The crowd was raucous, the band mellow, and the beer…well, it was cheap and cold. We shagged, twisted and shouted and gave everyone the soul finger to the songs of summer and the Carolina shores. We sweated like day laborers on the unairconditioned dance floor and cooled off with a draft beer in paper cups out in the parking lot.
The one TV set located over the bar was tuned to the local CBS affiliate with a fuzzy and grainy Walter Cronkite keeping us updated. As we started to leave for home, the word spread; they were stepping out early. As if controlled by one mind, we moved to the bar, the band quit playing and the crowd became quiet. I remember putting an arm around the pretty brunette and she reciprocated with an arm around my waist. It may have been as close as we would ever come…physically or metaphorically.
We waited, speaking in whispers as Walter kept us abreast of the schedule. Finally, a little before eleven Eastern Daylight Savings Time, Neil Armstrong’s foot became visible on the lunar module’s ladder and we held our collective breaths until he had both feet planted on the lunar surface. We cheered, we jumped up and down, we kissed and hugged people we didn’t know. Hope had turned into a reality and we were so proud.
It’s funny the things I conjure in my aging brain. The sticky dance floor from too many spilled beers. The huge oak tree that sat just outside the entryway, a root sticking out of the ground that you had to navigate in order to prove you were sober enough to go inside. The press of the brunette’s hip against mine as the crowd pressed in under the one TV set. Walter Cronkite wiping tears from his eyes.
I remember feeling proud…and hopeful. I’m thankful for having been there with people I didn’t know. People celebrating the same accomplishment. The good feelings didn’t last and we as a country would continue to tailspin into Watergate. Still, it makes me hopeful today.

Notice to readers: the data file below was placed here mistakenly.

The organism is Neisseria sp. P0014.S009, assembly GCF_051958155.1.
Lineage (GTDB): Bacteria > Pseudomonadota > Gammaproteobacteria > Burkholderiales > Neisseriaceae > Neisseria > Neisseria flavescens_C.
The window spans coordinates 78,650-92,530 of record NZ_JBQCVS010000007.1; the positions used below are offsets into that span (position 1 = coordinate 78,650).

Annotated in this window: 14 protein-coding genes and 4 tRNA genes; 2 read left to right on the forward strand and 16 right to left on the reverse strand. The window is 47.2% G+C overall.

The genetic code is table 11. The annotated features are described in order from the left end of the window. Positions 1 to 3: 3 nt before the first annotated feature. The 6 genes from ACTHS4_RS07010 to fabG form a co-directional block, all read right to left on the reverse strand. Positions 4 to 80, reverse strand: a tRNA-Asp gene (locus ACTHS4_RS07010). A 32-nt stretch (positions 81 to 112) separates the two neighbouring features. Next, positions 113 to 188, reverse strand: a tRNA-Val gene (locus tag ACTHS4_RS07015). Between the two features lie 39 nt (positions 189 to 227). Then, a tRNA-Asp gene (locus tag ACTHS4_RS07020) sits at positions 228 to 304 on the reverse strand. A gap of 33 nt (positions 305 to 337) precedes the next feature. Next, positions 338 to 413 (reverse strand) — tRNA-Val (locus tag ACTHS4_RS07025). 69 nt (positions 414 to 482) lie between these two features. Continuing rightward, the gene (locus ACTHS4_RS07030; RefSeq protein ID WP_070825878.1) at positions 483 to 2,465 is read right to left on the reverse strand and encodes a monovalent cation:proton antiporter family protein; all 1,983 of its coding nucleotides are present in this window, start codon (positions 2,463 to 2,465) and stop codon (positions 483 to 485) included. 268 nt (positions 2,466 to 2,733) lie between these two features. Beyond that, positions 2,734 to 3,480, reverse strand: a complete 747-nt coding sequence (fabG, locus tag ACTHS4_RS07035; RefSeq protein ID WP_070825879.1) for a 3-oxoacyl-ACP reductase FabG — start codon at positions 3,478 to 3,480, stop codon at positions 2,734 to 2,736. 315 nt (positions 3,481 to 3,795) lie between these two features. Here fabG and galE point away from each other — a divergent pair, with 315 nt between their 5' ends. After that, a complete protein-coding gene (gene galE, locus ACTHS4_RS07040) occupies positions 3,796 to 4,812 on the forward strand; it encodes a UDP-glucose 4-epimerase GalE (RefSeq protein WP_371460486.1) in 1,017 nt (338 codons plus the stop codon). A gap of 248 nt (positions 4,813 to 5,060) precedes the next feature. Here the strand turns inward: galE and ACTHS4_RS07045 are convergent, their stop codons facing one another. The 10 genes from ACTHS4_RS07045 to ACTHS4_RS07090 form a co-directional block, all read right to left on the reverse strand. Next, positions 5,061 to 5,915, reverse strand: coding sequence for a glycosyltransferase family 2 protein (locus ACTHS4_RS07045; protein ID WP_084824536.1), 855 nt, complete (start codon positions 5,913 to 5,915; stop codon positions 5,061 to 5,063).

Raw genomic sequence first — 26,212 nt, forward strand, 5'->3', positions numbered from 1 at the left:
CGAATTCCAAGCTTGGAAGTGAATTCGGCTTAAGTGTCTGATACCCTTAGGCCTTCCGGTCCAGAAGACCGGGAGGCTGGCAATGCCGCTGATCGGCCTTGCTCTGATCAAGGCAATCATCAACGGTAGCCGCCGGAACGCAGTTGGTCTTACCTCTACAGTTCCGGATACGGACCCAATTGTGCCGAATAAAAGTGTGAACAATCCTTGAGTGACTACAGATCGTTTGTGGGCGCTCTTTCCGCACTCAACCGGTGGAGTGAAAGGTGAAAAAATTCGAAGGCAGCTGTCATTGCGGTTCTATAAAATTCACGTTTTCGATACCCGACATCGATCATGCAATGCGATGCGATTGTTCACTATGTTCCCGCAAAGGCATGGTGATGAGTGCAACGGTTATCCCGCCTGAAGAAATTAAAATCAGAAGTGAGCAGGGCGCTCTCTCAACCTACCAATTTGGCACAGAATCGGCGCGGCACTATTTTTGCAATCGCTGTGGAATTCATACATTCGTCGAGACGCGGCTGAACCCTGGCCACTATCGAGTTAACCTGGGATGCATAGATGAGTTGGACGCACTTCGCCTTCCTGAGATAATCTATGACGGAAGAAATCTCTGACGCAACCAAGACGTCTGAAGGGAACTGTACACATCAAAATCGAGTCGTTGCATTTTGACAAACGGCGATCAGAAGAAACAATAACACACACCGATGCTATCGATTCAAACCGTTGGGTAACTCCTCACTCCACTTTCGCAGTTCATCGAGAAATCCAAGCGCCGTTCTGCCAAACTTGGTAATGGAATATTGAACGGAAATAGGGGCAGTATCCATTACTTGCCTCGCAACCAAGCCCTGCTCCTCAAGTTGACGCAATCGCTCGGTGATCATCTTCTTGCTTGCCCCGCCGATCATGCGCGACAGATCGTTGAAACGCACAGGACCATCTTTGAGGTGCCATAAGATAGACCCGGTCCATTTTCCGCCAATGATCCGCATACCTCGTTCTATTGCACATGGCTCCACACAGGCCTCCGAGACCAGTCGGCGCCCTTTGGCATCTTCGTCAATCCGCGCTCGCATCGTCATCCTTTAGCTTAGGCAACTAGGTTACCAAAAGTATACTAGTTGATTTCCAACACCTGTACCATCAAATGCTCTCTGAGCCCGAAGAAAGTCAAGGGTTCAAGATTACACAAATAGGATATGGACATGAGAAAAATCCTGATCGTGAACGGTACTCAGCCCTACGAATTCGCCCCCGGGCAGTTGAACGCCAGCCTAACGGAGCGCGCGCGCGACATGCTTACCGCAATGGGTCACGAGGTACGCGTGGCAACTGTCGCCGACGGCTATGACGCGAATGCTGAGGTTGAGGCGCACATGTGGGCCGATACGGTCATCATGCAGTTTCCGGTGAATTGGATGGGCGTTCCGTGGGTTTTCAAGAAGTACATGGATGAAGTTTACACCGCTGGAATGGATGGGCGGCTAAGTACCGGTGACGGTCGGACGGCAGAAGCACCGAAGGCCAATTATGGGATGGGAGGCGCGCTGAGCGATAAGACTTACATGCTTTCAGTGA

Despite what my former students might have thought, I’m too young to have lived through the Civil War but the Civil Rights Era and the years of ’68 and ’69, followed by Watergate were as bad as I want to remember…until now. Our present situation may be worse, or it may be because I have some wear and tear on me…no it is bad.
We need some hope from far away…or next door. We need something positive to focus on. We need something positive to pull us together, NOT another war or some catastrophe.
We need to be a POSITIVE leader in the world with positive leadership. Whether it is ending bigotry and hate or Global Warming, committing to alternative energy, or landing a man on Mars. We need to be that “city on the hill” that people want to emulate instead of the “Angry American”. We need to be the “light” that reflects off the good found in others instead of attempting to absorb their light.
The fiftieth anniversary is on Saturday. It can’t be…but it is. If The Cellar of my youth was The Cellar of today, I’d take another cute brunette and hoist one in celebration. Instead, weather permitting I’ll be outside to watch the moon rise. I’ll remember the hope I felt from far away and hoist one for the many heroes who made it all possible.
A modern rendering of the entrance to The Cellar, Charlotte, NC. Origin unknown.
Don Miller is a retired teacher and coach who writes for his own amusement. Having said that, and since I can’t live off amusement, should anyone like to purchase a book they can be found at https://www.amazon.com/Don-Miller/e/B018IT38GM
Featured Image by Steve Penley, Moon Landing http://www.matregallery.com/penleyprints/icons
Apologies to Alfred, Lord Tennyson’s for cannibalizing his quote, “In the Spring a young man’s fancy lightly turns to thoughts of love.” From the poem Locksley Hall